labels: indian space research organisation, space
Metsat successfully manoeuvred from MCFnews
Venkatachari Jagannathan
14 September 2002

Chennai: Metsat, Indias first meteorological satellite, placed on the Geosynchronous Transfer Orbit (GTO) on 12 September 2002, was successfully manoeuvred from the Mission Control Facility (MCF) at Hassan, Karnataka.

The manoeuvre was done by firing the satellites liquid apogee motor for 31.49 minutes on the morning of 13 September. The satellite carries 560kg of fuel. With this, Metsat is now orbiting Earth with a perigee (nearest point to Earth) of 12,100 km and an apogee (farthest point to Earth) of 34,500 km.

The inclination of the orbit has been reduced from 17.67 degree at the time of injection to 5 degree. According to Indian Space Research Organisation (ISRO), the intended intermediate orbit has been precisely realised. A few more orbital manoeuvres will be required before the satellite is finally placed in geostationary orbit and moved to its designated slot at 74 degree East longitude in that orbit.

The operations are likely to be completed in the next few days. Flight to glory 1211 seconds or 20 minutes after the blast off at 3.53 pm, the 295 t, 44.4 m tall Polar Satellite Launch Vehicle (PSLV-C4) slung its payload the 1055 kg Metsat over Indonesia at a GTO of 218 km perigee (nearest point to Earth) and 34,700 km apogee (farthest point to Earth).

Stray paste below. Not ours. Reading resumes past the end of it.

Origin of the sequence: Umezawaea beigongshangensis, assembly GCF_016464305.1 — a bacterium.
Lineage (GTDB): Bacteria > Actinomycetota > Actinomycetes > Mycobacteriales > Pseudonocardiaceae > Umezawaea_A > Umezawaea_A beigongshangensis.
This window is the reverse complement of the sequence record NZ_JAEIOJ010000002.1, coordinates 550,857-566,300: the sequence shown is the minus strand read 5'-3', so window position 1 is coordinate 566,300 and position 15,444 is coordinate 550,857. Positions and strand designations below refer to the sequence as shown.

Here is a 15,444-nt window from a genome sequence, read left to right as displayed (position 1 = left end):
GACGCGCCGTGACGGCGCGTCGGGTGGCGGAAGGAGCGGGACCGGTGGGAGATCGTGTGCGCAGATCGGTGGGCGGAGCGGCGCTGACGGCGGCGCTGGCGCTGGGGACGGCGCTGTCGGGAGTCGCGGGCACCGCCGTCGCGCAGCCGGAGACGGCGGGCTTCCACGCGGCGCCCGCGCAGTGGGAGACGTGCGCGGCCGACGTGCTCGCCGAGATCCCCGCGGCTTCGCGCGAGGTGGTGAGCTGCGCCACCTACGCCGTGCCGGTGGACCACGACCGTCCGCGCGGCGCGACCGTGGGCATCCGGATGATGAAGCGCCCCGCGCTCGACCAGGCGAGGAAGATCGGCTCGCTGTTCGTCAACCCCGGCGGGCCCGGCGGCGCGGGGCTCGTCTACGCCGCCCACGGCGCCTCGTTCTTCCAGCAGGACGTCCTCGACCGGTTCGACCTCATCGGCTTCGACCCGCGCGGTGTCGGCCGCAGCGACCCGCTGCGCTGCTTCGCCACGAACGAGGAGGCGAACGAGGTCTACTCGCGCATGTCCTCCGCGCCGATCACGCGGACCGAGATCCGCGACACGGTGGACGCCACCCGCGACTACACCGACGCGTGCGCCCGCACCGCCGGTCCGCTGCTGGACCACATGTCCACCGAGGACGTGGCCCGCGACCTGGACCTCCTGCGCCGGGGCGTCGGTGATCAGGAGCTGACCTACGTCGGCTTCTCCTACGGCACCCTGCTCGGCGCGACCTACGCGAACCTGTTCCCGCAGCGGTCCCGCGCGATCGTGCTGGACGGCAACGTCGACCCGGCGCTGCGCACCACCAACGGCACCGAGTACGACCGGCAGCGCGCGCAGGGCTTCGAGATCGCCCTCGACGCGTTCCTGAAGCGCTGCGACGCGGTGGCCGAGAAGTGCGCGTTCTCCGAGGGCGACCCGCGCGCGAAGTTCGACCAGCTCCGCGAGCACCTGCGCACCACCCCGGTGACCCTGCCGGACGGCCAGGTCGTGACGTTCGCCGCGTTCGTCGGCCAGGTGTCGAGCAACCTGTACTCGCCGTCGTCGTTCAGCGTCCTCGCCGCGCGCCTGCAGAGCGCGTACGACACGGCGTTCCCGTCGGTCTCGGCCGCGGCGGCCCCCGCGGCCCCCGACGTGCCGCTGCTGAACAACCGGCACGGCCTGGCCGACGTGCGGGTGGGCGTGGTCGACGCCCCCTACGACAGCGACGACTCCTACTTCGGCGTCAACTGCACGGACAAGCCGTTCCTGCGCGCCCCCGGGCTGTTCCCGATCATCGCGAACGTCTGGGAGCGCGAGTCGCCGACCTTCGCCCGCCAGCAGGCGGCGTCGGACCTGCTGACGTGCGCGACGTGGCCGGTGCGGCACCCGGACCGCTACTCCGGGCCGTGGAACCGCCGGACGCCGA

The elliptical orbit will be inclined at angle of 17.7 degrees to the equator. There were anxious moments 15 minutes before the blast off due to some minor snag in the computer systems. As a result the blast-off time was put back by just one minute.

Speaking about the successful launch, ISRO chairman K Kasturirangan: For the first time we have launched an exclusive satellite. Future meteorological satellites can go with complex and a higher resolution camera. We will have more transponders in Insat and extend its life to 15 years.

Metsat is the first exclusive meteorological satellite built by ISRO and a precursor to the future INSAT system that will have separate satellites for meteorology and telecommunication and broadcasting services. This will enable building of transponders and their radiated power, into Insat satellites, without the design constraints imposed by meteorological instruments.

The satellite carries a very high-resolution radiometer (VHRR), capable of imaging Earth in the visible, thermal infra-red and water vapour bands. It also carries a data relay transponder (DRT) for collecting data from unattended meteorological platforms. Immediately after injection into GTO, Metsats 550 watts solar array was automatically deployed.

The onboard 18 Ampere-Hour Nickel-Cadmium battery will supply electrical energy when the satellite is in the earth's shadow (eclipse). One of the new elements used in Metsat is the light-weight planar array antenna which transmits the data from the VHRR and DRT. Similarly, ISRO has used spacecraft bus employing lightweight structural elements like carbon fibre reinforced plastic.

The deployment of the array as well as the general health of the satellite will be monitored by a ground station of the ISRO telemetry, tracking and command network (ISTRAC) located on the Indonesian island of Biak. While the MCF, Hassan takes control of Metsat for all its post launch operations ground stations at Lake Cowichan (Canada), Fucino (Italy) and Beijing (China) will support MCF in monitoring the health of the satellite and its orbit raising operations.

 

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Metsat successfully manoeuvred from MCF